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Stephen Twigg, Labour's new Shadow Secretary of State for Education

 

Stephen Twigg, who has replaced Andy Burnham as Shadow Secretary of State for Education told the Liberpool Daily Post that:

On free schools, I am saying that we need to apply a set of tests, that we are not going to take an absolute policy of opposing them.

The tests should be: will the school raise standards for pupils and parents, will it contribute to a narrowing of the achievement gap between rich and poor and what is the wider impact of that school?

This statement has kicked up quite a fuss about Labour reversing their previous position on Free Schools. I, for one, think that these comments are very sensible when considered in the light that Labour will inherit any number of Free Schools when we win re-election.

The tests that Stephen Twigg outlines are not based upon ideological doctrine in the same way that Michael Gove’s belief in the Free Schools ideal is, but is based upon sound logic and consideration of the needs, and opinions, of parents and school teachers.

Indeed, asking the above tests of the whole Free Schools project shows a subtle, but important distinction when compared against Conservative and Liberal Democrat policy – Free Schools will now be judged as a whole, rather than individual cases. The tests that he lays out will ensure that the project is providing a quality service for the consumers of the service, i.e school children and parents.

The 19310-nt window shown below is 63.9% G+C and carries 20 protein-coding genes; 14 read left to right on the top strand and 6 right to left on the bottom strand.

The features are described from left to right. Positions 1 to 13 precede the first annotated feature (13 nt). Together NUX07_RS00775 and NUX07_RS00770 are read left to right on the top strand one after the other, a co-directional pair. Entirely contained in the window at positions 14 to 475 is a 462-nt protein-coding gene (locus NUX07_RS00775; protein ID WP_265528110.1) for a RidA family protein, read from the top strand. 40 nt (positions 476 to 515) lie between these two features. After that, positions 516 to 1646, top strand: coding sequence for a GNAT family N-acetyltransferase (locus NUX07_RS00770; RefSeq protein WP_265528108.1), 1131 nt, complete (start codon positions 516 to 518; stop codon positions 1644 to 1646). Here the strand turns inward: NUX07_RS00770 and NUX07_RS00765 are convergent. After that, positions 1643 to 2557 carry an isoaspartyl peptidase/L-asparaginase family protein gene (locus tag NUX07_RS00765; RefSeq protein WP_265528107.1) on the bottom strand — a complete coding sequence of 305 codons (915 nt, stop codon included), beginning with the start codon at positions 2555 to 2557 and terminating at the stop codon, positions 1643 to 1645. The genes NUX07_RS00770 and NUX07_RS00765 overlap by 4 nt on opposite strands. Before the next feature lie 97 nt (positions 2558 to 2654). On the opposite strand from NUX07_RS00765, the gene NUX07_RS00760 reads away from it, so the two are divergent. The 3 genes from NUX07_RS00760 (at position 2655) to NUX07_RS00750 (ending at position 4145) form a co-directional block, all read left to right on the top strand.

By enusring that the Free Schools project provides help for poorer children and the wider community, Labour will provide a Progressive alternative to the Government’s program of introducing profit making into the British education system.

The former Shadow Secratary State for Education, Andy Burnham attacked the Conservative-led Government’s free school proposals as being a:

Free-for all, where good schools can be destabilised and where teachers can be employed without teaching qualifications.

In some cases this is true. Evidence has shown that this can be true.

However, by assesing the benefits of Free Schools as a whole, rather than indavidually, and ensuring that the projects can be shown to contribute to society by narrowing the ‘education gap’, and ensuring that schoolchildren receive the highest standard of education possible, Labour’s support for the Free School concept could provide a template for future schools projects by a new Labour Government.

Labour would be unwise to oppose a project that is here to stay. We should instead seek to improve and refine the model for the benefit of future generations. 

 

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